For those of you using the `` server, you may have noticed a few changes.

This means lots of changes to how things work, and how things are laid out. This is mostly intended for people who I’ve shared administrative controls to.



New Info Notes
/var/www/ All domains are now in this location; and the directory names canonicalized to match the primary domain name. These directory names are expected to match the configuration file names, for my sanity.
/etc/apache/sites-available/ Configurations for virtual hosts go here. See also next line.
/etc/apache/sites-enabled/ Symlinked to ../sites-available/ A shortcut to enable and disable a site, without actually removing the config file, is to use sudo a2ensite and sudo a2dissite
sudo service apache2 restart Use this to restart apache.

DNS Hosting aka “” is the top level master for DNS. However, it does not run a DNS server. Edits are made here; validated (with email sent on validation status); and then published. This cycle takes 1-2 minutes total.

Also worth noting: and changed IP addresses. If you have domains that refer to those by name, no action is required. However, if you have DNS servers branded with your domain name but my IP address, you should update the IP address used. ns1 and ns2 are located in Fremont, CA and Rancho Cordova, CA, respectively.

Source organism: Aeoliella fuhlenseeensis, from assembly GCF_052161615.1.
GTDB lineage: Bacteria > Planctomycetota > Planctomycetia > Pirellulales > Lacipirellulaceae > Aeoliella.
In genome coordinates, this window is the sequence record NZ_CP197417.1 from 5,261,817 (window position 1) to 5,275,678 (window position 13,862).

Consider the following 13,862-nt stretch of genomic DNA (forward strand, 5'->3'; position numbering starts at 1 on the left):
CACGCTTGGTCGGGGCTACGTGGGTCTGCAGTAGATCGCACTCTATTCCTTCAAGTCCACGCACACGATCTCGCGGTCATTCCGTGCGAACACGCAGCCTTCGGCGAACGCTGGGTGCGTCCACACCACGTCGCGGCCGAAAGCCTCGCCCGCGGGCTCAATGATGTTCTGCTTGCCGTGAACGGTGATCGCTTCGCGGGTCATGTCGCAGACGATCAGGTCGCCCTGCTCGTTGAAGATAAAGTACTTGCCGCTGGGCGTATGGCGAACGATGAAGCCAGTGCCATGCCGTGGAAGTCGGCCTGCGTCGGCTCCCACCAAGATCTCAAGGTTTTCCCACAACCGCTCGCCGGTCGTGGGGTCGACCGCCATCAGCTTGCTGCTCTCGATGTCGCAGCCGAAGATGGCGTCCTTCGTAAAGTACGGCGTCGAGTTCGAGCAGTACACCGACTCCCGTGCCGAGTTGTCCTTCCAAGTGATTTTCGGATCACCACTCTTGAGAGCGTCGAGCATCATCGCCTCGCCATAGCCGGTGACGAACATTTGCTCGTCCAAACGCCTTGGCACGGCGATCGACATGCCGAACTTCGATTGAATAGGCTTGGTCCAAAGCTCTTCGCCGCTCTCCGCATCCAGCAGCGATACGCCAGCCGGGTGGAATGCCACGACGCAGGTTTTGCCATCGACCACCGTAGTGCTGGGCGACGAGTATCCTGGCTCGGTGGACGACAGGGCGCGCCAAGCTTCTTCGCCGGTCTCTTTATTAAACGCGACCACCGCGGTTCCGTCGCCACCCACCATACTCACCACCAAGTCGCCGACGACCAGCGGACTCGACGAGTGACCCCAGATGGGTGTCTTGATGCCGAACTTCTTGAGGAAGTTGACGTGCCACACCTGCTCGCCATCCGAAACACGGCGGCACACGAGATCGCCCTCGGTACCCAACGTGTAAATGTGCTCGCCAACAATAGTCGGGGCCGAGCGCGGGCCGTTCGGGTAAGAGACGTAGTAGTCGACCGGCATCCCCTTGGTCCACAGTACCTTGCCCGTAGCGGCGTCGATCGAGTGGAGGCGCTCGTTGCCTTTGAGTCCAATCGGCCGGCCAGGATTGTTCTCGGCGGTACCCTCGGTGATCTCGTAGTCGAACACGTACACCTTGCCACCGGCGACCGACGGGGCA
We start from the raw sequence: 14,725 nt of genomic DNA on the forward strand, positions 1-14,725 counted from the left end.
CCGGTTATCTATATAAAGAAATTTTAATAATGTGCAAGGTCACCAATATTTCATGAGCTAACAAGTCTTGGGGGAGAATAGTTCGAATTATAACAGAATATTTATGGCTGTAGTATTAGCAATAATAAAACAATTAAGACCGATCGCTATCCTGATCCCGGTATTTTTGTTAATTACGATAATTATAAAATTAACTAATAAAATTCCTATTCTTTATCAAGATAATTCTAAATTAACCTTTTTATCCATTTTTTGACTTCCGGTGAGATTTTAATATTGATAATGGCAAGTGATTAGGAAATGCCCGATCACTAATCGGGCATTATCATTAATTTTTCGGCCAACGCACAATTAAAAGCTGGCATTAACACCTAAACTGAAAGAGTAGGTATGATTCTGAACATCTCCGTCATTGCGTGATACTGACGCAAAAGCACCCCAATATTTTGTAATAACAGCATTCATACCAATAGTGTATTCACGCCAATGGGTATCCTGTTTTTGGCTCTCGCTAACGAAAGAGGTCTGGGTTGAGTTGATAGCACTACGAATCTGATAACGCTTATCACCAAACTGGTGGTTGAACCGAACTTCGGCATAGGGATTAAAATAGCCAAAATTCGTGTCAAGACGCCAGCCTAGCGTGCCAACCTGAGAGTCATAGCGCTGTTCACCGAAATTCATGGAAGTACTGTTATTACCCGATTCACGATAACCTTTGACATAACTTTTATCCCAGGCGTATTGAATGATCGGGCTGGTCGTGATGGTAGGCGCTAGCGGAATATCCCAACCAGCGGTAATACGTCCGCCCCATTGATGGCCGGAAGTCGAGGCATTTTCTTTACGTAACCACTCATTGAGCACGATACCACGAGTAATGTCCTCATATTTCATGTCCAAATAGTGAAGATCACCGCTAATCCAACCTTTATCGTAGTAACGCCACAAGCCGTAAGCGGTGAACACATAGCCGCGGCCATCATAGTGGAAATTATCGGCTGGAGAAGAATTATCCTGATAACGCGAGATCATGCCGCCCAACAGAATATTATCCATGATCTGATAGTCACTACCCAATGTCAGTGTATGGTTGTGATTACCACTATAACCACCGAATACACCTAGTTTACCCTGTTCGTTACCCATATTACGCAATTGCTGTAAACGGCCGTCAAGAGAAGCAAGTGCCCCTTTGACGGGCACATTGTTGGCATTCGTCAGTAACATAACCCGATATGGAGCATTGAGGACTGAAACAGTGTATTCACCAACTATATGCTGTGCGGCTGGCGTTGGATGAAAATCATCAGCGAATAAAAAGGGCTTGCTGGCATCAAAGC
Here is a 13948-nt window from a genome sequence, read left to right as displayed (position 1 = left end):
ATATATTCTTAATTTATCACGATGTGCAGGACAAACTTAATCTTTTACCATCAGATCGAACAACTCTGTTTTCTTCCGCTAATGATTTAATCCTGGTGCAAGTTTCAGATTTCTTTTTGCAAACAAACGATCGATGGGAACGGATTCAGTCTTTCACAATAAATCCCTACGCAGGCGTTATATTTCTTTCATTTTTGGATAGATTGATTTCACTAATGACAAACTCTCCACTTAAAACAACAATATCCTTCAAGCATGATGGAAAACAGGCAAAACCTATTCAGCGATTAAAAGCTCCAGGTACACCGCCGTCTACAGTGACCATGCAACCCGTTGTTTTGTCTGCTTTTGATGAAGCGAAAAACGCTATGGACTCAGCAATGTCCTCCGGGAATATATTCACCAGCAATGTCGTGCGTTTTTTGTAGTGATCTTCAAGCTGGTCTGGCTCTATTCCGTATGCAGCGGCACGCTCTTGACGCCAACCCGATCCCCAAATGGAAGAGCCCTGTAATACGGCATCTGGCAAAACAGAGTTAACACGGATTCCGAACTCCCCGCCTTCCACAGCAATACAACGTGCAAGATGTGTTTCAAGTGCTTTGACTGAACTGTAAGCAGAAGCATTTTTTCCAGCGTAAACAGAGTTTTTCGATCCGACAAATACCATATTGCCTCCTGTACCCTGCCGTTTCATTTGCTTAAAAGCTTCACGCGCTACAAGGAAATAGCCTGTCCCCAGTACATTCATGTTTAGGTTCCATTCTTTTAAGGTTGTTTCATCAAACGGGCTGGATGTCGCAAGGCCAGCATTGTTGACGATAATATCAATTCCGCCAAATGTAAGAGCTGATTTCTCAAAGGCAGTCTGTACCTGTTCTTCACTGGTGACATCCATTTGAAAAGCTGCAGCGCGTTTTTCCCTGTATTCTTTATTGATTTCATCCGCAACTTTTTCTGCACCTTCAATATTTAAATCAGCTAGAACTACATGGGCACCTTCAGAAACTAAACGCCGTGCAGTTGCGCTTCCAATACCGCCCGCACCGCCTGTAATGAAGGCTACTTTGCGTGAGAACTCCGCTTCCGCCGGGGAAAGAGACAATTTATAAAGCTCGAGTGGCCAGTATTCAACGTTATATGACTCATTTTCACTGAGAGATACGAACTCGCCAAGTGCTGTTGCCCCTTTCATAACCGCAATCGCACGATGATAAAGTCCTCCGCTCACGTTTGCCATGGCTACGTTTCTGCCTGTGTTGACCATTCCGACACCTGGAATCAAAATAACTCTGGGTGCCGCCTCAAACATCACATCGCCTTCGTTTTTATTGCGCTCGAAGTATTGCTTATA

New Info Notes
/home/dns/zones/jfesler For those of you used to editing in /etc/namedb, note the new location.
/home/username/dnsdir If we have a pre-arranged place for you to stick your zone files, this has not changed.
/home/dns/etc/config You probably don’t care about this file
/home/dns/update Still runs automatically, roughly once a minute.

DNS Servers

Authoritative Servers: and Note that ns3 and ns4 will work, but are not redundant (they are aliases of ns1 and ns2). IF your domain still uses ns3 and ns4, I recommend removing those.

Public Resolvers: Avoiding your ISP’s resolver is usually a great performance boost. Unfortunately, public resolvers have become unwilling attackers against the public, harming both the resolver and the actual victims. We are no longer offering public resolvers. Consider using Google’s public DNS resolvers. If you’re too paranoid for that, consider deploying your own in-home resolver.


We are running a basic firewall - but mostly to defend applications from specific malicious attacks. We are maintaing these files, to make changes to the firewall:

File Purpose
/etc/rc.local Starts the firewalls with the latest on-disk configs
/etc/iptables/rules.v4 iptables for IPv4
/etc/iptables/ Script to configure iptables for -m set --match-set badguys src

For the most part, all ports are open. Applications installed are expected to bind to unless meant to be publicly accessible. If we want to install something “risky”, please contact me. Chances are that we’ll either find a way to limit that risk; or I’ll build you a VM for the application instead.

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